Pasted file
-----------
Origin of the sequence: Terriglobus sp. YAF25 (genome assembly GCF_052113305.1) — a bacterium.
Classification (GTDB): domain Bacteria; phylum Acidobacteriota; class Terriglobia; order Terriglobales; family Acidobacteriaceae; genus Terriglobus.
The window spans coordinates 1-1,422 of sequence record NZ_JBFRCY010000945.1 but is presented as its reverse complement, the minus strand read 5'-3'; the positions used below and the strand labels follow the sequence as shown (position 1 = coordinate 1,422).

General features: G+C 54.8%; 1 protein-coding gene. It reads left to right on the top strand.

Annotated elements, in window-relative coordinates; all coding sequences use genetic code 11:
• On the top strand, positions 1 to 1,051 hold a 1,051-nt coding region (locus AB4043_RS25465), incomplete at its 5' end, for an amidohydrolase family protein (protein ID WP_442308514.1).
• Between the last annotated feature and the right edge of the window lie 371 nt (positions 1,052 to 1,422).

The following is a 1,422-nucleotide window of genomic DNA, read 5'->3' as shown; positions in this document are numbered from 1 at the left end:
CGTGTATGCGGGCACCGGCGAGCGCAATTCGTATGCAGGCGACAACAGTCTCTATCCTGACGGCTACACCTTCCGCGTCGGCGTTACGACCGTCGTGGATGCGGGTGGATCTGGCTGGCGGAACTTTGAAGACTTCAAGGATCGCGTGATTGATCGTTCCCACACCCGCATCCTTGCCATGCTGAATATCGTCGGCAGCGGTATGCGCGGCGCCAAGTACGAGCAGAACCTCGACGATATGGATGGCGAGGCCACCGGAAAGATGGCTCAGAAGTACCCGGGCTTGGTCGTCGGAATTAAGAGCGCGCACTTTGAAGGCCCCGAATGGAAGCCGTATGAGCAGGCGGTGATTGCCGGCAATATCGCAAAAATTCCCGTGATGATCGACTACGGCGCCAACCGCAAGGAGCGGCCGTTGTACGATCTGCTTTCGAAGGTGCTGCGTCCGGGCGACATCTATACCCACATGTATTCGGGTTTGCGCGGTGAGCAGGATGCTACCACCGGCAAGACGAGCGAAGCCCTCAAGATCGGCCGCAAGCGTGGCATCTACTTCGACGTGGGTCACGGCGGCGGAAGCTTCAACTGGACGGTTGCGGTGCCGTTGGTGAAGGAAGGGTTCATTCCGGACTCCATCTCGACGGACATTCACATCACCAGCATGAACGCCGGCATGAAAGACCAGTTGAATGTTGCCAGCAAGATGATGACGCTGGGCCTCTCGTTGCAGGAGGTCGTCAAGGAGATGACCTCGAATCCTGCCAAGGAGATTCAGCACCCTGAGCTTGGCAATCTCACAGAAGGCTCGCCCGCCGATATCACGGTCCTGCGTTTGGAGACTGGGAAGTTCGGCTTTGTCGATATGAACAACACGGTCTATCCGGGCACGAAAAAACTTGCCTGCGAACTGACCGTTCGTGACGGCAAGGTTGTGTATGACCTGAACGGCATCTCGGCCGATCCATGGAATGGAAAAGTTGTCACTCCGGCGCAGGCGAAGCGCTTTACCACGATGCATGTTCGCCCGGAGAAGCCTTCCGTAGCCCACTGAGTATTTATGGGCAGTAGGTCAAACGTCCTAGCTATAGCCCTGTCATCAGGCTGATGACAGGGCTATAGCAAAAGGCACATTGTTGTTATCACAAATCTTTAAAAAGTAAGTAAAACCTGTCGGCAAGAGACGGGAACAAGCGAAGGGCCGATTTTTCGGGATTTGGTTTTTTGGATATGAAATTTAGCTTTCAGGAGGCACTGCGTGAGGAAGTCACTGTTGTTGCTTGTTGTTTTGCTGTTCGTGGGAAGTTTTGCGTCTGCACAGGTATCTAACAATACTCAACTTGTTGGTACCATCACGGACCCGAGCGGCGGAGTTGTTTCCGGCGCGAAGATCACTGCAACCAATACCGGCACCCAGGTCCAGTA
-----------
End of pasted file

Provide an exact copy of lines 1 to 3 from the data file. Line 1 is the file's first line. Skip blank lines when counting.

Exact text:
Origin of the sequence: Terriglobus sp. YAF25 (genome assembly GCF_052113305.1) — a bacterium.
Classification (GTDB): domain Bacteria; phylum Acidobacteriota; class Terriglobia; order Terriglobales; family Acidobacteriaceae; genus Terriglobus.
The window spans coordinates 1-1,422 of sequence record NZ_JBFRCY010000945.1 but is presented as its reverse complement, the minus strand read 5'-3'; the positions used below and the strand labels follow the sequence as shown (position 1 = coordinate 1,422).